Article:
"The public ought to have a chance to see, to hear and to know more about whatever feeds the mind and is inspiring, if we are to have the best kind in America."

To even a novice in landscaping, the Netherwood station grounds show that underlying motive. One could not imagine either the south or north oval either diminished of enlarged – so true is their scale. It would be hard to find more beautiful flowering trees than those Magnolias; or more intriguing contrast of leaf, branch and trunk than offered by the Ginko and the Pine. On the north side the clump of Lindens, combined with an apparently outcropping "pudding stone," make a "garden composition" that suggest to the home gardener similar effective arrangements, though not necessarily identical in material.

Beautiful Estate
Some old residents recall that Mr. Johnston's estate in E. Front St. was lavishly beautified with choice trees, as were those of most of his neighbors along that splendid avenue of that day. Some of those estates are still being kept up as homes of their owners today, while others have been divided into beautiful setting for developments of small homes.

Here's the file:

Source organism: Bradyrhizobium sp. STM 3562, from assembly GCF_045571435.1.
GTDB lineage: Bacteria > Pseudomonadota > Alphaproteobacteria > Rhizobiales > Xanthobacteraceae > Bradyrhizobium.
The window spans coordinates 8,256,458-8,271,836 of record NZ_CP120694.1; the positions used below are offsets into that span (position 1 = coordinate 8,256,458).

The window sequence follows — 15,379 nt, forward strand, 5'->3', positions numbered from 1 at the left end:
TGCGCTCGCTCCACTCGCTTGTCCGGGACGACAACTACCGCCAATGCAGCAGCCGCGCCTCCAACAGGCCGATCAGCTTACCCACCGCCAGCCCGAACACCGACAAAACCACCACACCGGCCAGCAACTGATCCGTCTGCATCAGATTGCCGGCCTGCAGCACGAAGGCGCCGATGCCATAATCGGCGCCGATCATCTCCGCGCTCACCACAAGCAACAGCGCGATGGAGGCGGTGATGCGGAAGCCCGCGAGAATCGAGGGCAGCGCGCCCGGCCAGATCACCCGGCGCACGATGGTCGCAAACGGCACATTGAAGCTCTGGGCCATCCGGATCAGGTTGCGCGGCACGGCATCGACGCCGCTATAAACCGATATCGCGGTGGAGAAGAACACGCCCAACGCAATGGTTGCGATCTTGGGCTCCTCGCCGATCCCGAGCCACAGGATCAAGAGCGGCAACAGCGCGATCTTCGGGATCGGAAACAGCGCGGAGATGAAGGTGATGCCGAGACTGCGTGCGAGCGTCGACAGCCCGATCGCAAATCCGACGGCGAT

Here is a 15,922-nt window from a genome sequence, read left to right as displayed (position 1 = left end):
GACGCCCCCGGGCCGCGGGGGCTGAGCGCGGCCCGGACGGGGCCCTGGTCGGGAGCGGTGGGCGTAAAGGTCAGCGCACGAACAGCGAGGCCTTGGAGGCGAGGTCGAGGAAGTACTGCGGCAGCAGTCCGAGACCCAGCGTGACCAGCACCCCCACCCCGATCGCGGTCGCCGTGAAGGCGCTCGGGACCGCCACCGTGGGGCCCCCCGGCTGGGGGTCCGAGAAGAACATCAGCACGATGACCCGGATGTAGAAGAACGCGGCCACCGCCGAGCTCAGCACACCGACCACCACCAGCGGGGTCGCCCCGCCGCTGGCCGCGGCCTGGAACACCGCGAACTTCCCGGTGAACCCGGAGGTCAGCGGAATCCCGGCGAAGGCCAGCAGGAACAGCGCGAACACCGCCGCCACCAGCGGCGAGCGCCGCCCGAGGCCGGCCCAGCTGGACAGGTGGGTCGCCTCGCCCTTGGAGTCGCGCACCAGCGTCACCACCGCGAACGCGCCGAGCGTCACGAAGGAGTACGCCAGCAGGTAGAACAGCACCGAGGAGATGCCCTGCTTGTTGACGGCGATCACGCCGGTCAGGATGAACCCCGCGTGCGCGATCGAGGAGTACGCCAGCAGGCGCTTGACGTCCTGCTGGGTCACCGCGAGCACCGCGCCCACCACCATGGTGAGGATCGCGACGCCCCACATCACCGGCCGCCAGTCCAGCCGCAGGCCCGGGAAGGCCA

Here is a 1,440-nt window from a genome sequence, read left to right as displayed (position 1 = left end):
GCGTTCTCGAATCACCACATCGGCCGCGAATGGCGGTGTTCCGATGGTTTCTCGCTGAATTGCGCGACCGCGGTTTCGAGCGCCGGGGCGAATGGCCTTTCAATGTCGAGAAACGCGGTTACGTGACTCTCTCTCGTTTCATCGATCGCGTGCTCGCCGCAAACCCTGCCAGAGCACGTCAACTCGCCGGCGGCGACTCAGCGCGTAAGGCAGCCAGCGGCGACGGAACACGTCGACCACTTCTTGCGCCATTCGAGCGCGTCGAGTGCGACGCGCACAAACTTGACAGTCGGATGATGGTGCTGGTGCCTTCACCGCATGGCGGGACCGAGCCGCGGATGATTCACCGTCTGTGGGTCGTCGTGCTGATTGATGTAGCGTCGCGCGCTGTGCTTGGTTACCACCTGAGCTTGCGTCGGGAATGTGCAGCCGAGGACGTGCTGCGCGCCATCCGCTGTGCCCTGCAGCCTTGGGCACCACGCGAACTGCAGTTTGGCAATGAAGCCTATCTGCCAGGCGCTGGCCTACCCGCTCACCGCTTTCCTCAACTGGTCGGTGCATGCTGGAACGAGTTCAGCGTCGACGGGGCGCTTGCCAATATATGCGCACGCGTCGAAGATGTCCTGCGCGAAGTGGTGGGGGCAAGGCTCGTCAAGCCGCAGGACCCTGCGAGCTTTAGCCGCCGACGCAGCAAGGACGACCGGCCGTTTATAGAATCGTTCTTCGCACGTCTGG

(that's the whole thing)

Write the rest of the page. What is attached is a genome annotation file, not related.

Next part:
The Johnston estate, however, furnished the basis of another public development of beauty spots. A portion of it became the site of the new Barlow School [see Below]. These school grounds are said to be unequaled in the state in the variety and placement of superb trees. What some consider the finest Weeping Beech in town grows here, also two majestic evergreens, one a White Pine, the other a Spruce. Elm, Ginko, Cucumber tree, Ash, "Button Ball," Willow and Sugar Maple are also outstanding.